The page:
- A full day training course is to be attended upon employment by all staff including registered managers. The full day training must be completed every other year
- A half day refresher training course is to be attended every other year alternating with the full day course
- Half day managers training. A separate session is delivered for domiciliary and residential services
- The sessions aim to deliver training in an interactive, engaging manner which provides delegates with an opportunity to consider and reflect on courses of actions they may have taken in real life situations. This is achieved through activities and tasks which include:
- The alterations of Medicines Administration Records (MAR Charts)
- Obtaining information about medications with the use of resources such as the British National Formulary and Patient Information Leaflets
- Activities demonstrating inhaler technique
- Activities identifying medication errors and near misses
- Activities to practice the administration and application of certain medication dosage forms
- Case studies which challenge delegates around possible situations which may arise during the medication cycle.At the time of implementation, NICE had only published guidance the ‘Medicines Management for Care Homes’ guidance which did not address the different aspects of social care. In order to overcome this hurdle the training incorporated recommendations which were common to both settings and made reference to current good practice in existence at the time.
- The training also reflects on a number of NICE guidelines as it covers antibiotic resistance and awareness about medicines related falls. Delegates are asked to complete a questionnaire about antibiotics and discussions are based around areas of knowledge gaps.
Please see attached evaluation of feedback received. This is an ongoing programme which is currently being formally evaluated. It would appear that the initial aims and objectives have been met as updated policies which reflect NICE guidance have been implemented in both adult and children’s services in council run settings. There is also an expectation that the policies and procedures of private organisations within the borough are also in line with the council’s policy and NICE guidance which will promote consistent high standards of care.
Both the CCG, council and where necessary CQC continue to work closely to quickly identify areas of risk in order to rectify problems in a prompt manner. This is accomplished by delegate feedback and by the council collating medicines related incidents. This information is used to identify trends and areas the training needs to focus on in order to reinforce safe practice. The number of incidents has reduced since implementation of the programme and recurrence of the same type of incident no longer occurs. Where a specific concern of an urgent nature is raised, additional support is provided to resolve the problem immediately within the setting and, if deemed necessary, staff are provided with the opportunity to repeat the training.
It would appear that the ongoing training, evaluation and response to concerns raised reduces risk as well as medication waste and other resources. In addition, staff confidence and awareness is increased, thus promoting a culture of open discussion which ultimately benefits the people receiving care from these organisations.
The training is reviewed on an annual basis as a minimum, and due to the recent publication of the NICE guideline (NG67) Managing Medicines for Adults Receiving Social Care in the Community’, the domiciliary training has recently been updated.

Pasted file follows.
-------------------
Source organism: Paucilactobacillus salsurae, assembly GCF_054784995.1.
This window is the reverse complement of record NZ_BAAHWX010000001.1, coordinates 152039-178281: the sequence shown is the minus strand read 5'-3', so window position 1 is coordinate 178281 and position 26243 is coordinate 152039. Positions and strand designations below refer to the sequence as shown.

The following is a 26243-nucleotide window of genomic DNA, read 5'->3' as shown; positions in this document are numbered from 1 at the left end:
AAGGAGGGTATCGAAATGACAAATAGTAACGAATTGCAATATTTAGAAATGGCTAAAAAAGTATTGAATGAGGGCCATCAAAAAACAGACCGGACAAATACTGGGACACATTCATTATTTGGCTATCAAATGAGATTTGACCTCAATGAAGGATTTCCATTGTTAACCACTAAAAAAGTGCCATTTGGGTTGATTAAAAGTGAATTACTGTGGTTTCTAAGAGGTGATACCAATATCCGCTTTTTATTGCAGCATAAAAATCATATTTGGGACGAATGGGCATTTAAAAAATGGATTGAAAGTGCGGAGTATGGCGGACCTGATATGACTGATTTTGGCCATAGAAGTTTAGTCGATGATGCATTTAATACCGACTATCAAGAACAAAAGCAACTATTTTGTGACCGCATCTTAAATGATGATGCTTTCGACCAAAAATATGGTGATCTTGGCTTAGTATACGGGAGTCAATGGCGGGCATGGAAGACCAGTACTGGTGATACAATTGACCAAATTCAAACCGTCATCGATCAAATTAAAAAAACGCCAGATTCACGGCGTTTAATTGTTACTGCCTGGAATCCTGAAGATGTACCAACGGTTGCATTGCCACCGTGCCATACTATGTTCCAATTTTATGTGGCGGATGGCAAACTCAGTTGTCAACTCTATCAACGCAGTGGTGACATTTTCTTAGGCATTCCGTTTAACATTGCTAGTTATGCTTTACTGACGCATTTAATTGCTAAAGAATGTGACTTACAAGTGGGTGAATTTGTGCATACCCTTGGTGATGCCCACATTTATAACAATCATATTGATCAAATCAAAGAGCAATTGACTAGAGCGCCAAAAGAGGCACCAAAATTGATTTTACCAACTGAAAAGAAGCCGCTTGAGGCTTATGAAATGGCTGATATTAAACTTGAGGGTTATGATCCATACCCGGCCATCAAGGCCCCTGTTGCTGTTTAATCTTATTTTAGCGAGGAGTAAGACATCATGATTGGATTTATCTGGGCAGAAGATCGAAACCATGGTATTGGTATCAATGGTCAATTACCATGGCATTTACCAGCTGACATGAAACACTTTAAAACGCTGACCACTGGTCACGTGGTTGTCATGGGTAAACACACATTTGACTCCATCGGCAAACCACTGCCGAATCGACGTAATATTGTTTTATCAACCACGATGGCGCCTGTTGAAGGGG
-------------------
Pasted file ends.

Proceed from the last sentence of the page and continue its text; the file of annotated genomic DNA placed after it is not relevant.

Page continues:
The training has evolved to include guest speakers e.g. safeguarding, to cover specific issues around covert administration as well as to promote and highlight local initiatives. Examples of this include the Red Bag Scheme during transfer of care, reporting of soft intelligence through Connect and the Prescription Ordering Direct scheme for the ordering of medication - all of which reinforce guidance set out by NICE.
Key learning points
The training programme has provided an opportunity for ongoing development. To date, apart from developing an insight into CQC and NICE guidance and expectations, the key learning is the identification of variation within residential and social care and the challenges that are faced by these sectors when trying to implement guidance and good practice.
Therefore a clear understanding of the needs of the organisation and local population are essential to achieve and implement efficient medicines management policies and procedures. To start off with a basic approach which covers the essential quality standards would be advisable which could then be built on according to feedback and the specific requirements that are identified.
To overcome certain challenges a shift in current practice and culture may be required and it would be recommended that open and clear lines of communication are maintained with all the individuals and organisations that may be impacted.
With regards to the specific training many delegates have commented that the full day sessions are quite intense and there has been a suggestion that they could be split over two days. However the capacity to release staff may be an issue and hence this should be a consideration which may have been given more thought during the development of the training.
Finally initially a lot of the tasks involved group work and it became apparent that certain individuals lead whilst others within the group did not participate as much. There were a number of reasons for this but as the programme was reviewed and updated the new tasks which were introduced involved each individual having to equally participate ensuring that everybody had an opportunity to gain the maximum benefits that the training could deliver.